SMBs Don't Have to Beg to Borrow Funds for Tech Purchases

Ann All

Just last week, I blogged about how some lenders arereluctant to extend credit to SMBs and the resulting lack of upfront capital makes it tough for them to export their goods to other countries.


That's not the only issue associated with SMBs' difficulties in obtaining loans. Low cash flow also makes it tough for them to purchase tech gear. That's why, as eWEEK notes, tech vendors are getting more creative in their financing plans. The new plans are "creative by necessity," as eWEEK's headline puts it.


The article gives shout-outs to Dell, Avaya and Microsoft. In Microsoft's case, a deal with CIT Group, a third-party financial services company, will allow the software giant to boost the amount it lends to SMBs by up to 60 percent. CIT Group, rather than Microsoft itself, will evaluate SMBs' credit-worthiness and assume the risk of loans to them. The actual money will come from Microsoft Financing. An IDC analyst lauds this arrangement, telling eWEEK that it "facilitates good underwriting."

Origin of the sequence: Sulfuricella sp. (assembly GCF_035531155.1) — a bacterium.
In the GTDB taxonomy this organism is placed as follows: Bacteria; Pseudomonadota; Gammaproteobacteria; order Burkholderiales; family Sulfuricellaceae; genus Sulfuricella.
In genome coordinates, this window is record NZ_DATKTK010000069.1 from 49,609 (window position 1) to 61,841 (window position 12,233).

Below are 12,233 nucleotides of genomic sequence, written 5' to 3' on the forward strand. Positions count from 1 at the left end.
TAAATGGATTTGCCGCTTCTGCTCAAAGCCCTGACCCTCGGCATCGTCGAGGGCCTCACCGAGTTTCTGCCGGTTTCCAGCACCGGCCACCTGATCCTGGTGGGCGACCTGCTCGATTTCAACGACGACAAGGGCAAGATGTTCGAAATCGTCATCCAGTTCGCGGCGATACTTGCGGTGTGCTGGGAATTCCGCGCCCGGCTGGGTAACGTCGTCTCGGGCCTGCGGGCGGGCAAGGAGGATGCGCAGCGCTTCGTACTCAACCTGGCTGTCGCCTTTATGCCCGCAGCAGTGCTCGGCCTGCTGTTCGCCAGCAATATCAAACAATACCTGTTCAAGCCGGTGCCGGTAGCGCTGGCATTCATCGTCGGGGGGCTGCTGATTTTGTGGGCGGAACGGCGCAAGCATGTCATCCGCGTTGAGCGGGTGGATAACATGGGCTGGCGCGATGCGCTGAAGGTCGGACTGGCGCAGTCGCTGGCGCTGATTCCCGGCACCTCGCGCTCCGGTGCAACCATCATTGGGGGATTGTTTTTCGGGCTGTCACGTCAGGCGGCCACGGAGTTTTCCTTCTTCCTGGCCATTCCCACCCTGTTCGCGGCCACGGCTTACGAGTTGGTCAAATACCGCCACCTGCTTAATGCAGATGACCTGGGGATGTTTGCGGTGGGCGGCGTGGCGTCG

AMI Partners earlier this year suggested that creative financing options could go a long way toward helping vendors expand their SMB business, since many SMBs seek flexible financing arrangements when making tech purchases.


Browsing through our site archives, I found an interesting take in an article from the summer of 2006, in which a Forrester Research analyst speculated that the growing popularity of software-as-a-service was leading tech vendors to create more attractive loan terms for businesses of all sizes. When the article was published, for instance, business intelligence specialist Business Objects collected no interest for some of its loans.

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